E-mail: [email protected]

Web: http://www. Iig htworksav.com ®)

Adopt a Library!

When Karen and I were living with kerosene lamps, we went to our local public library to find out if there was a better way to light up our nights. We found nothing about small scale renewable energy.

One of the first things we did when we started publishing this magazine nine years ago was to give a subscription to our local public library.

You may want to do the same for your local public library.We'll split the cost (50/50) of the sub with you if you do.You pay $11.25 and Home Power will pay the rest. If your public library is outside of the USA, then we'll split the sub to your location so call for rates.

Please check with your public library before sending them a sub. Some rural libraries may not have space, so check with your librarian before adopting your local public library. Sorry, private or corporate libraries are not eligible for this Adopt a Library deal—the library must give free public access. — Richard Perez To Adopt a Library write or call

Home Power® PO Box 520,Ashland, OR 97520 1-800-707-6585 or 916-475-0830 or FAX 916-475-0941

Letters is


Not Thermosyphon

Home Power#58, page 30 "How to..." uses the much accepted word thermosyphon.

As a Ph.D. Physicist (ret.) I have always criticized the use of THERMOSYPHON since the circulation is not related to syphon action. It is from density gradient from thermal differences, a pure weight displacement circulation. But people know what one is taking about using ThSy so I give in.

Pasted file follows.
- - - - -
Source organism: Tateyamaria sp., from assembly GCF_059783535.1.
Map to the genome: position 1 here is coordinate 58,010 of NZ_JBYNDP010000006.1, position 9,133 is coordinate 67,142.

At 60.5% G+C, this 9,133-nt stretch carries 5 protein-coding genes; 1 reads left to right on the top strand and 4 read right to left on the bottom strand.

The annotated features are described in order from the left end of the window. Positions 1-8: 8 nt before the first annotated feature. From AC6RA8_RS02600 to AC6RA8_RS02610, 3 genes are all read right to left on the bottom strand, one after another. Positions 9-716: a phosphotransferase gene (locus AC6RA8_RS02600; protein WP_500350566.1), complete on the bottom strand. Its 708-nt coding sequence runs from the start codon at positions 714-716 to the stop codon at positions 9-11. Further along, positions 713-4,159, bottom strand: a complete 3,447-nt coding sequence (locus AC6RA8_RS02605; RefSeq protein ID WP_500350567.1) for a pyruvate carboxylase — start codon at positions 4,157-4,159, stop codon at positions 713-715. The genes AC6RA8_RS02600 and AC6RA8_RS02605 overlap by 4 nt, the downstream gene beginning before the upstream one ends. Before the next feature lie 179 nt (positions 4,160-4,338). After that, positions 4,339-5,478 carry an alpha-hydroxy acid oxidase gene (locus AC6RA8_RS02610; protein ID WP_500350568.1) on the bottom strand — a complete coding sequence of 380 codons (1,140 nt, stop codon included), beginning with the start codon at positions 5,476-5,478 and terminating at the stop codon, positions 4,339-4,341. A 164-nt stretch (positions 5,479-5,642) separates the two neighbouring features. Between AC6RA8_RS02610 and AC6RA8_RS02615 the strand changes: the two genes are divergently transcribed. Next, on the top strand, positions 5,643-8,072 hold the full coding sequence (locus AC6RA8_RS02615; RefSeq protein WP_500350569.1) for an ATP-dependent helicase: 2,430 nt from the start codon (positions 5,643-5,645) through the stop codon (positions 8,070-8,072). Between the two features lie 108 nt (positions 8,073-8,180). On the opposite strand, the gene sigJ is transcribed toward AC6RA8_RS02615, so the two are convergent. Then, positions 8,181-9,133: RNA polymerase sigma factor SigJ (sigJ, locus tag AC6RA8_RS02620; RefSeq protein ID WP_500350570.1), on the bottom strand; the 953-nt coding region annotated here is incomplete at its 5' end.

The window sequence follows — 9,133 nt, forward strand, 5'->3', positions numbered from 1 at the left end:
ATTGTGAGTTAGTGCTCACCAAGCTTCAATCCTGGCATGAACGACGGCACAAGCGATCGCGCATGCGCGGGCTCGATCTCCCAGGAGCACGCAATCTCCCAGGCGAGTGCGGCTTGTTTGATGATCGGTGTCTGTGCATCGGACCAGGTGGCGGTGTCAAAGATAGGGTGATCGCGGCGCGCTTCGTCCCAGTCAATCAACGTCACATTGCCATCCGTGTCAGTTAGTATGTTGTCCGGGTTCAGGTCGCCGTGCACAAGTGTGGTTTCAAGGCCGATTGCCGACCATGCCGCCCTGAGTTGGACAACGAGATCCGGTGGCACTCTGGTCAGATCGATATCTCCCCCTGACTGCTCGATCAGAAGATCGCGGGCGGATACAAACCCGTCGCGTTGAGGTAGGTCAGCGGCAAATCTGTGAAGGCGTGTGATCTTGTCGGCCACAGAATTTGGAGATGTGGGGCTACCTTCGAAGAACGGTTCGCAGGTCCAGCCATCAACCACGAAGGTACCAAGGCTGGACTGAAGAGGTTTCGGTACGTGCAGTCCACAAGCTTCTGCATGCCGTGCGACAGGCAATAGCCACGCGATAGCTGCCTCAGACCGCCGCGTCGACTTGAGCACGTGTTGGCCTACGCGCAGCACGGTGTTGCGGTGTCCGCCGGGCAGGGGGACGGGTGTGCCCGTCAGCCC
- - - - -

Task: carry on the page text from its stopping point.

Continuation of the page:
Florida people have used solar heating of water for years. In the twenties many houses had large solar collectors using black iron pipe! (I've lived in Florida 71 years having been brought here in 1925.)

My own solar I made in 1975 using 7/16" copper tubing (an odd size)—25 feet looped back and forth bending about 165°-170° to obtain a positive slope with no air pocket collector about 3 1/2' x 4' feeding into a 20 gallon tank 2/3 the way to the top (an important point to me) and all heavily insulated. An inside wall switch was used for electrical heating if too many days without sun! Worked fine.Yours for hot water from sun,R. W. Long, Moore Haven, Florida

I can understand your frustration, Dr. Long. I was educated in Physics also and it drives me up the wall when folks confuse power with energy and other Physics esoterica. Bottom line for me is: does it work and can we do it for ourselves? When it comes to cost effective RE (and how long are we going to have justify RE based solely on cost?) the best bang for the buck is solar hot water. It's easy, cheap, and works everywhere. We need to be doing more of it. Richard Perez